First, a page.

From the creative to the controversial, the funny to the fundamental, political advertising dominates the airwaves each election season, alerting voters to the candidates and issues in the debate and the decisions they will be asked to make.

The prevalence and relevance of political advertisements during an election season are so strong that the Supreme Court recently ruled constitutional new campaign finance laws meant to limit the amount of advertising allowed by special interest groups before an election.

But even with new limits, advertising has not stopped, or even slowed. Candidates still provide an onslaught of ads before an election, each aimed to point out their strengths and their rivals' weaknesses. Outside groups also purchase ad time in markets, hoping to convince voters to support their allies.

"Spot Check" is a regular feature that aims to let all audiences see the ads airing around the nation and learn about the strengths and substance, truth and tall tales in each of them.

Campaign analyst Ron Faucheux will deconstruct the ads, and lay it all on the line — letting the viewers know when they are being led astray or just plain lied to.

So be sure to check back for frequent updates!

Spot Check Archive

'NOW'
An image spot that Faucheux says brings out the candidate's personal appeal and sunny nature
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'BEST PREPARED'
Faucheux thinks the "experienced fighter" theme works for Kerry, sending a strong message of electability
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'GREAT COUNTRY'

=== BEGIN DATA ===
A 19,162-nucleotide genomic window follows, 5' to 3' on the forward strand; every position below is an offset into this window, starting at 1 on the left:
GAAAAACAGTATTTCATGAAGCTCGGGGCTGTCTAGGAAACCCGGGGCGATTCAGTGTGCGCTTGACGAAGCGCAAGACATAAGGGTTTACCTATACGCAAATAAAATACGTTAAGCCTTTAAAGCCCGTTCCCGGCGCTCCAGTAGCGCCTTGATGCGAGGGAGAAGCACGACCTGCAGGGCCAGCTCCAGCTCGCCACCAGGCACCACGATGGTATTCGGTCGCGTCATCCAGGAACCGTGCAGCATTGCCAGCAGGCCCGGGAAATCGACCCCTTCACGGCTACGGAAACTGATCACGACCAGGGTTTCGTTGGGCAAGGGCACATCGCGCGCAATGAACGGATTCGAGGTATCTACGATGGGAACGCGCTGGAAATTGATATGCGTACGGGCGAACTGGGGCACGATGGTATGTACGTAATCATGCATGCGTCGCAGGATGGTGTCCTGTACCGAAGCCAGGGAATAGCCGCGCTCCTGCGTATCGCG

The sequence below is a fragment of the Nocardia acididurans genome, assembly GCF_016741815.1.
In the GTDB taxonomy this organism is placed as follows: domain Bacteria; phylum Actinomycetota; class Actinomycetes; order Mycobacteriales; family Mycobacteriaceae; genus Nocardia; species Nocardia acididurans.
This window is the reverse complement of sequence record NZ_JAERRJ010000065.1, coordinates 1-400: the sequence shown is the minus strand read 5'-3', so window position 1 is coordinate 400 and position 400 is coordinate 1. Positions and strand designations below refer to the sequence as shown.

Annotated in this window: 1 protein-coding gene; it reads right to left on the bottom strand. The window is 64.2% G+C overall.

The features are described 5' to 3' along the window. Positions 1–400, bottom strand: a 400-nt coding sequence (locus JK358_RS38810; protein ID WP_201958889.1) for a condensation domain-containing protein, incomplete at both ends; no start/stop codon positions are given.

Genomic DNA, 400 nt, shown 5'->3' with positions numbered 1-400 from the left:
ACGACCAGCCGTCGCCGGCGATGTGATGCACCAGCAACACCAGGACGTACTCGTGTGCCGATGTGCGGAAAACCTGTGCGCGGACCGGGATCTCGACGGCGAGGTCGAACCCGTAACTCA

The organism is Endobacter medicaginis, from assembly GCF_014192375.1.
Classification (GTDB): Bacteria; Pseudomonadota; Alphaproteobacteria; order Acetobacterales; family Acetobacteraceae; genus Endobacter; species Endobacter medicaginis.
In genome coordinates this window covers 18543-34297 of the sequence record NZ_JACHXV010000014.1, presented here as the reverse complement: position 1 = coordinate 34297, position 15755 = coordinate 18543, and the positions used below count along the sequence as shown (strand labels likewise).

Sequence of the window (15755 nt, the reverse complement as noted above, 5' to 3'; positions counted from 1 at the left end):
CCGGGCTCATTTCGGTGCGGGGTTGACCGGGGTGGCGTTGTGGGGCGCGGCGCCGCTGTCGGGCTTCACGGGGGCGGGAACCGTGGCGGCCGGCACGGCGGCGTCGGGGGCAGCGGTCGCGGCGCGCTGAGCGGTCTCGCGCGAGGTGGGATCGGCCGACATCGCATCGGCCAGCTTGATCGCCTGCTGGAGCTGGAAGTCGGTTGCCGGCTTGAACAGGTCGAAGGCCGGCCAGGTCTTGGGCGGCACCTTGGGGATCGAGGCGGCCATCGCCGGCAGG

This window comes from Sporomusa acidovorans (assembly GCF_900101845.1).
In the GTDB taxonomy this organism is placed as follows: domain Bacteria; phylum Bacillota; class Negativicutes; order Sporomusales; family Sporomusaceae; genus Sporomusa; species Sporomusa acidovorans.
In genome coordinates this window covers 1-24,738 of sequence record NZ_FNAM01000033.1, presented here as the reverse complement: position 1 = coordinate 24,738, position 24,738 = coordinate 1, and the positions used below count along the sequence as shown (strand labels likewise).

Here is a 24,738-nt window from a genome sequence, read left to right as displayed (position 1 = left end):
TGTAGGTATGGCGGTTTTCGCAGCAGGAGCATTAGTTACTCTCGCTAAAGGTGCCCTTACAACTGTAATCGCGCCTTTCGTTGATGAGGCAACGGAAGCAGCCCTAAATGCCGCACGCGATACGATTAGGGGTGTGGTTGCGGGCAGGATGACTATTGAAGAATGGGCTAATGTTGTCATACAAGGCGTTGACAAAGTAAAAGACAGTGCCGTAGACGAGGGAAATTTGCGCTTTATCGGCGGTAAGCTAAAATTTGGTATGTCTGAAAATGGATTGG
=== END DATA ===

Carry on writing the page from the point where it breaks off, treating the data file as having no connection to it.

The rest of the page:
Lieberman comes across as a likeable candidate, but Faucheux says this ad fails to draw clear message lines
Watch ad     • Read Faucheux's full analysis
'TRUTH'
This ad represents something of a first for presidential politics: one Internet-based advocacy group buying ad time to attack another Internet-based group
Watch ad     • Read Faucheux's full analysis
'DEL'
John Kerry goes back to basics in what Faucheux says is the one of candidate's best ads
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'CAUCUS FOR HILLARY CLINTON'
A silly ad, but one that Faucheux says dares to touch on a growing feeling that Howard Dean can't beat President Bush
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'LOVE/HATE'
Joe Lieberman talks about hate and extremism in this South Carolina and Okla.-bound ad, but the only thing extreme about it is how much Faucheux dislikes it
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'ONE CANDIDATE'
As long as Howard Dean can stay on message, and find people to agree with him, he will remain effective with advertising that reinforces his campaign, Faucheux says
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'BACK TO VERMONT'
The hip-hop roots in this ad may intrigue, but Faucheux is uncertain whether it will also make Howard Dean's target supporters seethe
Watch ad     • Read Faucheux's full analysis